These 196 counties generally lie on the fringe of major metro areas, in the space between suburban and rural America — with some more densely settled places and some sparser areas.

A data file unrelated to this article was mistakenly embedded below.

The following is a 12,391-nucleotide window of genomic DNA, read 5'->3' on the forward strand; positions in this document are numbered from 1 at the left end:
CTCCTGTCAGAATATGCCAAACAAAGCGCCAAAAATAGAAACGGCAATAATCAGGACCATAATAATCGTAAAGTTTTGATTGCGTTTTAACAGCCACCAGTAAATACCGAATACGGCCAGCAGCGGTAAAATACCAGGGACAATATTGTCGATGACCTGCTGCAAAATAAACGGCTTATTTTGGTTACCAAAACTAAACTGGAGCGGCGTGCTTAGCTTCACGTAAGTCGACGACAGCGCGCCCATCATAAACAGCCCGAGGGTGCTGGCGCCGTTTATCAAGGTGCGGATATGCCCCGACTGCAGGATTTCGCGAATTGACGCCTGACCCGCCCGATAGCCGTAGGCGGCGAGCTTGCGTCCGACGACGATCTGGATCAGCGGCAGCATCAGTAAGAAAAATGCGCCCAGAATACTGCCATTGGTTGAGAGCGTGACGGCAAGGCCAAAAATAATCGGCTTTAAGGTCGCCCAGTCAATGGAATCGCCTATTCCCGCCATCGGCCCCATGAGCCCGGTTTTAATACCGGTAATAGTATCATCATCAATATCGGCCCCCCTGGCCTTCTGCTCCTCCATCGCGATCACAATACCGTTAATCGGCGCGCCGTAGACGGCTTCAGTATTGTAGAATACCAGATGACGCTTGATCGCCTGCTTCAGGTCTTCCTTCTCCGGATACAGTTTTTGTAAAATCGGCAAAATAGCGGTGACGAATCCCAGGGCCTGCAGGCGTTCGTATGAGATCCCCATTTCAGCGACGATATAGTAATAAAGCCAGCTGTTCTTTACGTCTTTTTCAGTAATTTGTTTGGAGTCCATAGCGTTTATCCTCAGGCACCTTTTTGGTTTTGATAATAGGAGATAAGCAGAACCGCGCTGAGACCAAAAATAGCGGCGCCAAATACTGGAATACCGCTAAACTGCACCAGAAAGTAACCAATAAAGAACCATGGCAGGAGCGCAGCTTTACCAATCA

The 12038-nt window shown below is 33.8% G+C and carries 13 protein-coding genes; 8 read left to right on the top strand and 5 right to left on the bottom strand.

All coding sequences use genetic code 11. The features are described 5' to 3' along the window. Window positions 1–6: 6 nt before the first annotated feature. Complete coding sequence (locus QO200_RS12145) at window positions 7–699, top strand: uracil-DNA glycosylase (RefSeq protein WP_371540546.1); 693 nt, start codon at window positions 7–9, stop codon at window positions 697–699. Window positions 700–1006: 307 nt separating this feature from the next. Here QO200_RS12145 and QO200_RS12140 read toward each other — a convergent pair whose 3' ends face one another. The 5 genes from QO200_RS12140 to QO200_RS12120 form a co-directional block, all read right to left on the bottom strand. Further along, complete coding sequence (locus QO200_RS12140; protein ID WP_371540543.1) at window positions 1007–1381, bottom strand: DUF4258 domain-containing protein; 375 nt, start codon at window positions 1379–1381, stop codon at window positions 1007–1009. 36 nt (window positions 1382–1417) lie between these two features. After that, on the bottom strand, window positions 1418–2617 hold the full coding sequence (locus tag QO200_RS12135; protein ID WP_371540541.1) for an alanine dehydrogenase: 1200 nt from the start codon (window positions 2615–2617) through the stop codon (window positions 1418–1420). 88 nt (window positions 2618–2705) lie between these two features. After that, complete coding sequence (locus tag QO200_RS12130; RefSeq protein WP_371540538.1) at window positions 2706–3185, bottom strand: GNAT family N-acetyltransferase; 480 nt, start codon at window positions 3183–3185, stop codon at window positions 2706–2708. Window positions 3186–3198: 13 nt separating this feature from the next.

People residing in the Exurbs are among the most educated in the American Communities Project (ACP), with 36% of the population holding a bachelor’s degree. The wealth in these communities extends to children as well, affording a child poverty rate of 11%, which is 6 points lower than the national average. Broadband access is 90%, one of the highest rates in the ACP. Living on the outskirts of metro areas, many residents tend to have lengthy, solo commutes — 5 percent more on average than the rest of the nation. Access to physicians is slightly below average here, with an additional 386 people per primary care physician compared to the U.S. as a whole. Mental health providers are even more scarce, with more than twice as many people per provider than the rest of the country.